While standardized test scores remain largely flat, our overall Achievement metric for our graduation rate shows a continuing upward trajectory. In 2016, it was 84 percent; in 2017 it was 85 percent; and preliminary figures this year put our rate at 87 percent.

The Portland Public Schools continues its commitment to proficiency-based-learning because it aligns with our values as a school district. A focused set of beliefs and evidence-based practices across all our schools will not only help us realize our Achievement goal, but also the other Portland Promise goals.

Our district is proud to have many students whose academic achievements stand out.

Three of our high school students this past year became 2018 National Merit Finalists. One of them, Lucy Tumavicus of Deering High School, was one of just 11 Maine students to win a $2,500 National Merit Scholarship and to become a 2018 National Merit Scholar.

This fall, three high school seniors were named 2019 National Merit Scholarship Semifinalists: Elinor Tierney-Fife, a student at Casco Bay High School, and Isabel Clayter and Lauren Paradise, both of whom attend Portland High School. Isabel serves as a student representative on the Board. They now have the opportunity to become National Merit Finalists and compete for National Merit Scholarships offered next spring. We’re very proud of all of these students.

The Maine Department of Education recently announced Maine will now award students a Seal of Biliteracy that recognizes their achievement in language learning. In 2017, Portland became the first school district in Maine to present those awards. More than 40 high school students qualified by demonstrating mastery of English and at least one other world language. Already this year, about 40 students have signed up to work to achieve the Seal. Portland is proud to be a leader in this area because biliteracy is an important skill that makes students attractive to future employers and colleges.

Speaking of college, our approximately 500 high school graduates this past June collectively won more than $1 million in scholarships and grants. They were accepted at a wide variety of colleges and universities throughout our nation and even abroad.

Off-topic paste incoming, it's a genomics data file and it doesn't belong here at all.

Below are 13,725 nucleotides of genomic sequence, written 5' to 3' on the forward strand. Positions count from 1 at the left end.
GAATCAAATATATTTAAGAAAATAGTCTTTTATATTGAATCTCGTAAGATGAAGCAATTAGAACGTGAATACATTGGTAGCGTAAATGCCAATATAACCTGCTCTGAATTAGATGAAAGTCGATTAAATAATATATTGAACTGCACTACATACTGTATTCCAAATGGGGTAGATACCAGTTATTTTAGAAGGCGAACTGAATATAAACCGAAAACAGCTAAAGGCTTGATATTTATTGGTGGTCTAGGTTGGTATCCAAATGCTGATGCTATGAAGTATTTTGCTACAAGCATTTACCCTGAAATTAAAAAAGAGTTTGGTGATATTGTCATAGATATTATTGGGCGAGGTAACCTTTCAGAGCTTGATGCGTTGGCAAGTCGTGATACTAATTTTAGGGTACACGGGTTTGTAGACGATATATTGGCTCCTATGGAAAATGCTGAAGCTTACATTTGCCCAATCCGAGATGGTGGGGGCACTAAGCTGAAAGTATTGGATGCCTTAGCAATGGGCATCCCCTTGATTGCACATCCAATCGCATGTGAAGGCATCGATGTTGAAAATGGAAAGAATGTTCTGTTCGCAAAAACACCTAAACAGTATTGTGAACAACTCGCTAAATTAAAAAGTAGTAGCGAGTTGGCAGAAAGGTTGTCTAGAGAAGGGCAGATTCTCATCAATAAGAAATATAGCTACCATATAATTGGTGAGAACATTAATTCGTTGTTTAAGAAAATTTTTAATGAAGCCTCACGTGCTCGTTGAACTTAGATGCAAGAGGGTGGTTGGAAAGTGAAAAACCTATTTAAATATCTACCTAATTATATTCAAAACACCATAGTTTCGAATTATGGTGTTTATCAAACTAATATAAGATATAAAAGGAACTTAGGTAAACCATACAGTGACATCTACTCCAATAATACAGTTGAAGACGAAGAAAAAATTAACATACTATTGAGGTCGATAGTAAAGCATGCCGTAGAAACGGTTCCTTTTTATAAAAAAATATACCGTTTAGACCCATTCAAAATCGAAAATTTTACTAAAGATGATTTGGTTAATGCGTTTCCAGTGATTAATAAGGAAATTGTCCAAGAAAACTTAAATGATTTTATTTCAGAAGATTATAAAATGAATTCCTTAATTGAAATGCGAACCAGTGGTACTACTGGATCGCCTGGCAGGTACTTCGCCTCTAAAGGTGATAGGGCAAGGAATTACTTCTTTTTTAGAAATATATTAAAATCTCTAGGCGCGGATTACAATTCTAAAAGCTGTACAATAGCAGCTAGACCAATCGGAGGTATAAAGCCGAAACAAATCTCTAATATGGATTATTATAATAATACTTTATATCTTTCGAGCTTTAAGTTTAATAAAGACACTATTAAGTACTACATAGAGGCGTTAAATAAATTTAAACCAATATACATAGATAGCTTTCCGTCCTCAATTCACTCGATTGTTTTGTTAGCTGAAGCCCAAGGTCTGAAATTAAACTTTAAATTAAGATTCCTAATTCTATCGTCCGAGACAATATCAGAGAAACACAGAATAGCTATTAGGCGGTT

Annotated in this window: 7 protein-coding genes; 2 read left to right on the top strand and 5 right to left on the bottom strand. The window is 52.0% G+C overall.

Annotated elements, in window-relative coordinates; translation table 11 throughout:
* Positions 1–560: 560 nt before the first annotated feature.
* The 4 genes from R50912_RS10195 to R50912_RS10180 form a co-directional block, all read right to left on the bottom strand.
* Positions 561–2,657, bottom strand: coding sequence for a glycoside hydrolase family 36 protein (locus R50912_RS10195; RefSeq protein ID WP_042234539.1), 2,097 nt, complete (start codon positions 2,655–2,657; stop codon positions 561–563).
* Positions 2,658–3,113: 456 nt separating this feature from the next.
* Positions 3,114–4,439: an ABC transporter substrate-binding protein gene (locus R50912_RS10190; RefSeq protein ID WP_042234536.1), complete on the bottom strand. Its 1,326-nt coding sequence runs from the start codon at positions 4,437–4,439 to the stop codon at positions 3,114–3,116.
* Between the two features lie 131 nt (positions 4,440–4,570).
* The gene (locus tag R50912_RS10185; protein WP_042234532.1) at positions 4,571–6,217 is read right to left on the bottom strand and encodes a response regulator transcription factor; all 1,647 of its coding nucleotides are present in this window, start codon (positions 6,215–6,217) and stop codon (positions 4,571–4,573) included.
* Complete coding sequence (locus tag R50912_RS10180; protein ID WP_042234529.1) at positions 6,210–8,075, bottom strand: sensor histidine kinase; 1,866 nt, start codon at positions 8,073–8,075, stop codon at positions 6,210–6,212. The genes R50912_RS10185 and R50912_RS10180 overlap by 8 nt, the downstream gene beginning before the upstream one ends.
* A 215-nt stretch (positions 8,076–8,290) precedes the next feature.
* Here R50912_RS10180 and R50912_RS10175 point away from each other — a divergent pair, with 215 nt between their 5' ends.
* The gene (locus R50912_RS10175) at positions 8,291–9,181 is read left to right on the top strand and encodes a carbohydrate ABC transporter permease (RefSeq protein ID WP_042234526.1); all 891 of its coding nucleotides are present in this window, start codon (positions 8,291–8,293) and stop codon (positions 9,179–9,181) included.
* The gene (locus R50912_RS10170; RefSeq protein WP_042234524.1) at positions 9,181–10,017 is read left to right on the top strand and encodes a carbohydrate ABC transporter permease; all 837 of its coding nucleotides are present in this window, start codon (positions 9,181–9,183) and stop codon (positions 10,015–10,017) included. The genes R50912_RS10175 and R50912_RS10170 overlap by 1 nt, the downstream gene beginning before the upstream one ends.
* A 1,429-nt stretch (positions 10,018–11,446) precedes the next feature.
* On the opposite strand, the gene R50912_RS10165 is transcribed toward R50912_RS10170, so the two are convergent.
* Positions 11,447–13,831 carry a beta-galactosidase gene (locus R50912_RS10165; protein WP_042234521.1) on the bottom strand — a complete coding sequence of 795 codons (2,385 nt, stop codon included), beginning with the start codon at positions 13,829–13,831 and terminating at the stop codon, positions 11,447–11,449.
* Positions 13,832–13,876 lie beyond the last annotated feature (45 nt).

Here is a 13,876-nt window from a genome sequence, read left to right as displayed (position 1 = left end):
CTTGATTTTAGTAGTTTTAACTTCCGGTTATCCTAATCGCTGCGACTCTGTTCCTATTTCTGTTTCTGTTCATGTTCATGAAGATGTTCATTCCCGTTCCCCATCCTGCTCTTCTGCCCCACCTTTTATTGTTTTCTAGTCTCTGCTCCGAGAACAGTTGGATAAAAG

Our Equity goal states that the Portland Public Schools is vigilant in supporting each and every student’s particular path to achieving high standards and rooting out systemic or ongoing inequities.

Our data shows that our financially advantaged students compete favorably with students from other school districts. And, research suggests, those students benefit from learning in the diverse environment that is the Portland Public Schools.

However, our most recent data also shows that our financially disadvantaged students continue to not have the same positive outcomes. We still have a gap in achievement for students of color and those who are learning to speak English. That gap is stark and standardized test score results released just today evidence no measurable improvement.

Our five-year target for our Equity goal is a 50 percent reduction in academic achievement and opportunity gaps. It is essential that we invest strategically to improve student outcomes to make progress toward realizing our Equity goal.

One of the ways we can do that is through universal pre-kindergarten. Research shows that access to high-quality early childhood education helps reduce achievement gaps. Students who experience quality pre-K perform better academically and go on to attend college at a greater rate.

We started our pre-K program in 2011 and have grown it steadily, but we still are not able to serve all families who want their children to attend.

Over the past year, the Board has actively participated in a community conversation about increasing access to high quality Pre-K. I’ll take this opportunity to ask the Council to join us in that conversation and help us figure out how we can increase pre-K access– something that Portland can be proud of and that will help make a difference to all students down the road.

We have taken other steps over the past year to help put us on the path toward Equity.

Earlier this fall, the Portland Public Schools won a $150,000 award from the Barr Foundation to better understand the academic experiences our high school students, enhancing our efforts to achieve our Equity goal. We’ll be working with four other New England school districts to conduct comprehensive analyses of our high school student populations, share key learnings, and provide peer support.